k) wherein the fluid flows in a generally common direction through the process conduit and said sample collection circuit.
17. The apparatus of claim 16, wherein:
a) said sample intake and return lines are inclined downwardly away from the process conduit.
18. The apparatus of claim 16, wherein:
a) said sample probe is generally C-shaped in cross-section.
19. The apparatus of claim 16, wherein:
a) said sample probe is inclined downwardly toward said sample intake line.
20. The apparatus of claim 16, wherein:
a) said sample probe extends from one side of the process conduit to an opposite side thereof.
Description
FIELD AND HISTORICAL BACKGROUND OF THE INVENTION

The present invention is directed to obtaining samples of fluids or slurries, and more particularly to an apparatus for choke-free sampling of fluids or slurries flowing in a main process conduit.

Sampling slurries is still a big challenge in the industry, especially in the phosphate mining application. Particularly, tap and penetration type samplers have been used in the benefication (float and washer) and phosphoric acid plants. However, much difficulty has been experienced in operating and maintaining these types of samplers. The most significant of which has been excessive wear and choking. In order to keep the samplers in working order, weekly maintenance have been required at the benefication plant, and monthly maintenance have been required at the phosphoric acid plants.

Various types of sampling devices have been proposed in the art and are disclosed in U.S. Pat. Nos. 2,350,323; 2,475,857; 2,608,866; 2,955,469; 3,381,537; 3,429,186; 3,681,997; and 4,167,117.

There remains a need in the art, however, for a fluid or slurry sampling device which reduces the impact of wearing and choking.

OBJECTS AND SUMMARY OF THE INVENTION

The principal object of the present invention is to provide an improved apparatus for sampling a fluid or slurry flowing in a main process conduit, in which a portion of the fluid or slurry flows continuously, without choking through the sample circuit.

Another object of the present invention is to provide an apparatus for sampling a fluid or slurry flowing in a main process conduit, in which the impact of excessive wear and choking is significantly reduced.

Yet another object of the present invention is to provide an apparatus for sampling a fluid or slurry flowing in a main process conduit, in which any friction in the sample circuit is substantially reduced thereby assuring a smooth and uninterrupted flow of the fluid or slurry through the sample circuit.

An additional object of the present invention is to provide an apparatus for sampling a fluid or slurry flowing in a main process conduit, wherein true and accurate samples are obtained.

Yet an additional object of the present invention is to provide an apparatus for sampling a fluid or slurry flowing in a main process conduit, wherein the sample circuit is connected in parallel to the process conduit thereby assuring that the fluid or slurry is able to enter and pass through the sample circuit, and return to the main process conduit.

Still yet an additional object of the present invention is to provide an apparatus for sampling a fluid or slurry flowing in a main process conduit, which significantly reduces the extent of maintenance required to keep the apparatus in good working condition.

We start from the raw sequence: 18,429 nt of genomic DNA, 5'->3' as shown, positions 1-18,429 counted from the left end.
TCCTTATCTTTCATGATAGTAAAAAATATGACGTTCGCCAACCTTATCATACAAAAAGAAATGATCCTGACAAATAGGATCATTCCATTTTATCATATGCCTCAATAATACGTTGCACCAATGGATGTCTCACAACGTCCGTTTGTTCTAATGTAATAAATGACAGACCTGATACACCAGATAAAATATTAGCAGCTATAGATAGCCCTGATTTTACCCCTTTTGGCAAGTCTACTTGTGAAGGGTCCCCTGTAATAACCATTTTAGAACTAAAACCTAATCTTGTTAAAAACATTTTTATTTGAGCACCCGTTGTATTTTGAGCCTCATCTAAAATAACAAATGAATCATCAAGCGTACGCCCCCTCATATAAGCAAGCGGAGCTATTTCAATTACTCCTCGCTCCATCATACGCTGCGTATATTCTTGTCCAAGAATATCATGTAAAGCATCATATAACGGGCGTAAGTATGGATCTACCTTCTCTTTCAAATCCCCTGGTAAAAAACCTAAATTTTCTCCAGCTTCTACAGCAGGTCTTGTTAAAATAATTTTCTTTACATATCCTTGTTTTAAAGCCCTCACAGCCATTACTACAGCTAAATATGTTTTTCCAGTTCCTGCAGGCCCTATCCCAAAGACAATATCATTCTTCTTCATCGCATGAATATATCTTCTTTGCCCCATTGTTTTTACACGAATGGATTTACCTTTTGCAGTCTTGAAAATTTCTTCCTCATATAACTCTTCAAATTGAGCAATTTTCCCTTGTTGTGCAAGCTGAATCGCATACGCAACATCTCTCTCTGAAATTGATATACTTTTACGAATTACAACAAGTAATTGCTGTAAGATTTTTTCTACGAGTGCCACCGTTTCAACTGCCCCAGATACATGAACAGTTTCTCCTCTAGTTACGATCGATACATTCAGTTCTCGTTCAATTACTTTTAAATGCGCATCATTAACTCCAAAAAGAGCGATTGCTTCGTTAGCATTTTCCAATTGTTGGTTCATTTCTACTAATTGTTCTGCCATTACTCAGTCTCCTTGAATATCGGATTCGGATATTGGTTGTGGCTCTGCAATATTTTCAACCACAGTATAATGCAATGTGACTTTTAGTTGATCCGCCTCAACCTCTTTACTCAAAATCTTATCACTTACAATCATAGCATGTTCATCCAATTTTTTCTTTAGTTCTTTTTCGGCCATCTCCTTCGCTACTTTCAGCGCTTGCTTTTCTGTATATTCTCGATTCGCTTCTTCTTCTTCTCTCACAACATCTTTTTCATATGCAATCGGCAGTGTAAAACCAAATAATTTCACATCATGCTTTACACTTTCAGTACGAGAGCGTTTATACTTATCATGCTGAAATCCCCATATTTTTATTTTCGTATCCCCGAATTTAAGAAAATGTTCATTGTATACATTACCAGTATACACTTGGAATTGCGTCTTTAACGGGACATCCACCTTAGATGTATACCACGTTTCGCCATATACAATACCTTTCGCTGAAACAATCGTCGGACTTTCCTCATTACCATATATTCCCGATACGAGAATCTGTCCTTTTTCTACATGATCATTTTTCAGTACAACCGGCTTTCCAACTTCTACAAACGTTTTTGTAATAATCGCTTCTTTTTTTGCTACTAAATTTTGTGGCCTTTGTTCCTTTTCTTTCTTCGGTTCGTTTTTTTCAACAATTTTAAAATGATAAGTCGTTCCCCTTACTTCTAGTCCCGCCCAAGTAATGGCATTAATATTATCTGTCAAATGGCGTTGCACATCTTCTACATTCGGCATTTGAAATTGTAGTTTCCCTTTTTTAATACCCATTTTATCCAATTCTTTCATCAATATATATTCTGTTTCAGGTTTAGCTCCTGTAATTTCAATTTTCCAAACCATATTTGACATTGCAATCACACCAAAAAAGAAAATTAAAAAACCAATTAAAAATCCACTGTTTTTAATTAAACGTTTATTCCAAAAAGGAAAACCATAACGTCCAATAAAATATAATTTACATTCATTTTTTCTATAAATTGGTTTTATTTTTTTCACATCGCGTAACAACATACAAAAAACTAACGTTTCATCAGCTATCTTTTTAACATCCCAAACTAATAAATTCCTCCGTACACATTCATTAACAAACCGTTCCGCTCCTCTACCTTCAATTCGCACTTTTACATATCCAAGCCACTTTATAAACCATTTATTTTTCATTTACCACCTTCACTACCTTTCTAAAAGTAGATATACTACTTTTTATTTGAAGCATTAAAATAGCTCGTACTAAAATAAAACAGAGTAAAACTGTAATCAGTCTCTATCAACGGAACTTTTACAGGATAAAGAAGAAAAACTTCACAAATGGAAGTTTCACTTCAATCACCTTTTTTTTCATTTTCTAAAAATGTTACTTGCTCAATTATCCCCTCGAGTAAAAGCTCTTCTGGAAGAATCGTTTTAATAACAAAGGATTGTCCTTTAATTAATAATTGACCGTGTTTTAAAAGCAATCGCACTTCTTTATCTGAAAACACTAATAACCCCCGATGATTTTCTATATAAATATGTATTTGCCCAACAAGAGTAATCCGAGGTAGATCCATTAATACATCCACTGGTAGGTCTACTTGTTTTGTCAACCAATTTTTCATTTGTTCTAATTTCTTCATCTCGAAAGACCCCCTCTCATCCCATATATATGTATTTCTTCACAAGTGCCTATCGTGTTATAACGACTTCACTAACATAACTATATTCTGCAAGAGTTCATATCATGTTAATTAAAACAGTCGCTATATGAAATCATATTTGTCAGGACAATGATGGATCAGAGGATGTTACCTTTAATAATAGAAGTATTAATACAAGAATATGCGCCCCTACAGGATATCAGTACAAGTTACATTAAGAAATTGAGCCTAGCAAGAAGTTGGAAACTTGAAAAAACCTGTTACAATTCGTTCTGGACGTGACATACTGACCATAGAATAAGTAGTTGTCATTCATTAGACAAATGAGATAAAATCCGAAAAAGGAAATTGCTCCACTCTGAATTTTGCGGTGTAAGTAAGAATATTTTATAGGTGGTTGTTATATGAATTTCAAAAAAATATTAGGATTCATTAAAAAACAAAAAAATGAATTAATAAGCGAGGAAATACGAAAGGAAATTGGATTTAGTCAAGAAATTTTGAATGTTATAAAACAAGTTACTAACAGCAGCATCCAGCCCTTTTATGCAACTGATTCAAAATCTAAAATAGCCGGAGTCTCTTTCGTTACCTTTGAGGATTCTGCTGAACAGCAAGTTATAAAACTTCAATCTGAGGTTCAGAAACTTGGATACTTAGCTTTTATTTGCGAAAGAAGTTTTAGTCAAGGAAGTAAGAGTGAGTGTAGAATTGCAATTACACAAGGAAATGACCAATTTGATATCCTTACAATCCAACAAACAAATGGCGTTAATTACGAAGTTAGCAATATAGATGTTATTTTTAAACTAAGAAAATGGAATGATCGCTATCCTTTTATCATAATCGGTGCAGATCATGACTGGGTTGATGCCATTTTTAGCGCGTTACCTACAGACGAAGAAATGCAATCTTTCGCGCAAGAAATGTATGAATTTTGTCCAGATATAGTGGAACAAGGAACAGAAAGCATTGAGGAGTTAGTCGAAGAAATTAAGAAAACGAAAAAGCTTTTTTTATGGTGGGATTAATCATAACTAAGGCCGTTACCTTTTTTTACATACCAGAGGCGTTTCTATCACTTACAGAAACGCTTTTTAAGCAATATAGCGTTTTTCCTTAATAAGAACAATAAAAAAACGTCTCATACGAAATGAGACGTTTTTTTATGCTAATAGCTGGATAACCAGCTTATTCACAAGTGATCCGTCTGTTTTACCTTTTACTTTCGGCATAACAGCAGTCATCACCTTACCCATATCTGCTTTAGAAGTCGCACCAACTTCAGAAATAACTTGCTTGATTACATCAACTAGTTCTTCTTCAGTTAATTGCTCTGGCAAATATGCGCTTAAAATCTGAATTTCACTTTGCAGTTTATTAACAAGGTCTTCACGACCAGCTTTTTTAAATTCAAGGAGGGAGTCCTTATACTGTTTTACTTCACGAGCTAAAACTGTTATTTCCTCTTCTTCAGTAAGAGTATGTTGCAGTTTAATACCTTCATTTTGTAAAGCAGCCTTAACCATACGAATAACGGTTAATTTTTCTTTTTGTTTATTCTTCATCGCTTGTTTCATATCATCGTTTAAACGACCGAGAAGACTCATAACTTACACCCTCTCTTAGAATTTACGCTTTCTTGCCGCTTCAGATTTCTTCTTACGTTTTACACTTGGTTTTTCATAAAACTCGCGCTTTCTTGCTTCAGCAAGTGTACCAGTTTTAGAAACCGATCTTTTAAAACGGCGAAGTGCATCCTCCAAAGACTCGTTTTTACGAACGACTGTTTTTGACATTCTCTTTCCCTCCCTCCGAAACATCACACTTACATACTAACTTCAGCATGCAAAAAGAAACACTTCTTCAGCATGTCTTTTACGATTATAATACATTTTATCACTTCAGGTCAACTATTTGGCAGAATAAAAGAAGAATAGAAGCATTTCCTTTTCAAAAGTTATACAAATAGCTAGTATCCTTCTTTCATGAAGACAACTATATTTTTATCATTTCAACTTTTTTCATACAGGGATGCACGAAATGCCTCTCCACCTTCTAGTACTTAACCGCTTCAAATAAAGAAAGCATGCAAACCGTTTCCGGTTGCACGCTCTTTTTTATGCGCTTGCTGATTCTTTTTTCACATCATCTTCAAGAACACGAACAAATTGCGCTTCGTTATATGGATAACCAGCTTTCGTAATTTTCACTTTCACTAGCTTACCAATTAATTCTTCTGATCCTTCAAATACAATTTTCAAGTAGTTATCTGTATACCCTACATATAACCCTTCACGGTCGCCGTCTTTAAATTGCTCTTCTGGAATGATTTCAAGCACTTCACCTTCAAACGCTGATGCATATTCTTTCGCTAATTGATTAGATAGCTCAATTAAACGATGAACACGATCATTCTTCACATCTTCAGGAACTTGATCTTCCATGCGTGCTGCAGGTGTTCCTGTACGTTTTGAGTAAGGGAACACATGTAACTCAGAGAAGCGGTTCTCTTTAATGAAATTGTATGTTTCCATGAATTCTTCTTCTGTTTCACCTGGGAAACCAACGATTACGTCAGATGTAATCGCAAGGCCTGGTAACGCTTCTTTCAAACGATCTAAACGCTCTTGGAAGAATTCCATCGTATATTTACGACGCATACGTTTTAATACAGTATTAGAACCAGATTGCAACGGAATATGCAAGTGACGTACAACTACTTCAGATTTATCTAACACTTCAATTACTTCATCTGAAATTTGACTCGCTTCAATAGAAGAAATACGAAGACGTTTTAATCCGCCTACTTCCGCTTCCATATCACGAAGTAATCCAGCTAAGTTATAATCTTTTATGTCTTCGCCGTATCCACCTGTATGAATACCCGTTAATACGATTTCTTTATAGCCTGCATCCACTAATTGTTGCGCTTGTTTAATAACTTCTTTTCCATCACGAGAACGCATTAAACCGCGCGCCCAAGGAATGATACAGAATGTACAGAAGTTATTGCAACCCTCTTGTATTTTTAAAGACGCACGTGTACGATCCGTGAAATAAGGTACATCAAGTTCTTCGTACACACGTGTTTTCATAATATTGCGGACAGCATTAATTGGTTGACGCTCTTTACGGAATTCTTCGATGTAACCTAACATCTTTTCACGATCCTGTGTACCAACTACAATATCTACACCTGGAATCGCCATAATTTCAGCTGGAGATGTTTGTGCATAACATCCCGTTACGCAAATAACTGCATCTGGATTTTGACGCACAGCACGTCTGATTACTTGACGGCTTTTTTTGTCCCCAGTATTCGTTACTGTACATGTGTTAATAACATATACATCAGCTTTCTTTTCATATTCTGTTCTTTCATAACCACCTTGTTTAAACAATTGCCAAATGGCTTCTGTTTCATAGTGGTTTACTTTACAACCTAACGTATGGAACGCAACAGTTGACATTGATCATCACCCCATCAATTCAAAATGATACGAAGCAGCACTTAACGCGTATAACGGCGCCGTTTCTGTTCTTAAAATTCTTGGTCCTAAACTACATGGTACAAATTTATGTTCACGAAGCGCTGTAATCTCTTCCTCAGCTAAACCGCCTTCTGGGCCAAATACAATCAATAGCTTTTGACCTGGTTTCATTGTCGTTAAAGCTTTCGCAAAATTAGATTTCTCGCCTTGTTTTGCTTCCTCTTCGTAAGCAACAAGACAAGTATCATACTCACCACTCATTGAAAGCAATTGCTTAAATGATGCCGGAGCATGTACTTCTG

A further object of the present invention is to provide an apparatus for sampling a fluid or slurry flowing in a main process conduit, which is versatile and universal in application. It can be used for practically any type of flow at different pressures simply by selecting appropriate sample value and fittings.

In summary, the main object of the present invention is to provide an apparatus for sampling a fluid or slurry flowing in a main process conduit, in which the impact of wearing and choking on obtaining a true and accurate sample of the material is significantly reduced, and in which the amount of maintenance required to keep the apparatus in good working condition is minimum.

BRIEF DESCRIPTION OF THE DRAWINGS

The above and other objects and advantages and novel features of the present invention will become apparent from the following detailed description of the invention illustrated in the accompanying drawings, wherein:

FIG. 1 is a schematic illustration of a sampling operation shown with the apparatus of the present invention;

FIG. 2 is a schematic illustration of the apparatus of the present invention shown, in top plan view, connected to a main process conduit;

FIG. 3 is an illustration of the sample circuit valve shown in the closed position;

FIG. 4 is an illustration of the sample circuit valve shown in the open position for obtaining a sample of the fluid;

FIG. 5 is a schematic illustration of the second embodiment of the present invention;

FIG. 6 is a schematic illustration of the third embodiment of the invention;

FIG. 7 is a partial enlarged sectional view taken along line 7-7 of FIG. 6;

FIG. 8 is an end view of the apparatus shown in FIG. 6; and

FIG. 9 is a front elevational view of the apparatus shown in FIG. 6.

DETAILED DESCRIPTION OF THE INVENTION

As illustrated in FIG. 1, the sampling apparatus or sampler S of the present invention is connected in parallel to main process pipe or conduit C. The apparatus S is preferably mounted on the horizontal plane and immediately downstream from a pump discharge or pipe fittings, where the flow is turbulent. A catcher bag B is connected to sampler S for collecting and storing samples. By using a pneumatic double-acting actuator 10, in combination with four-way solenoid 12 and digital timer unit 14 including two timers, sampler S can be set to operate automatically at any preferred pre-selected time interval to obtain a representative sample in accordance with the process variability.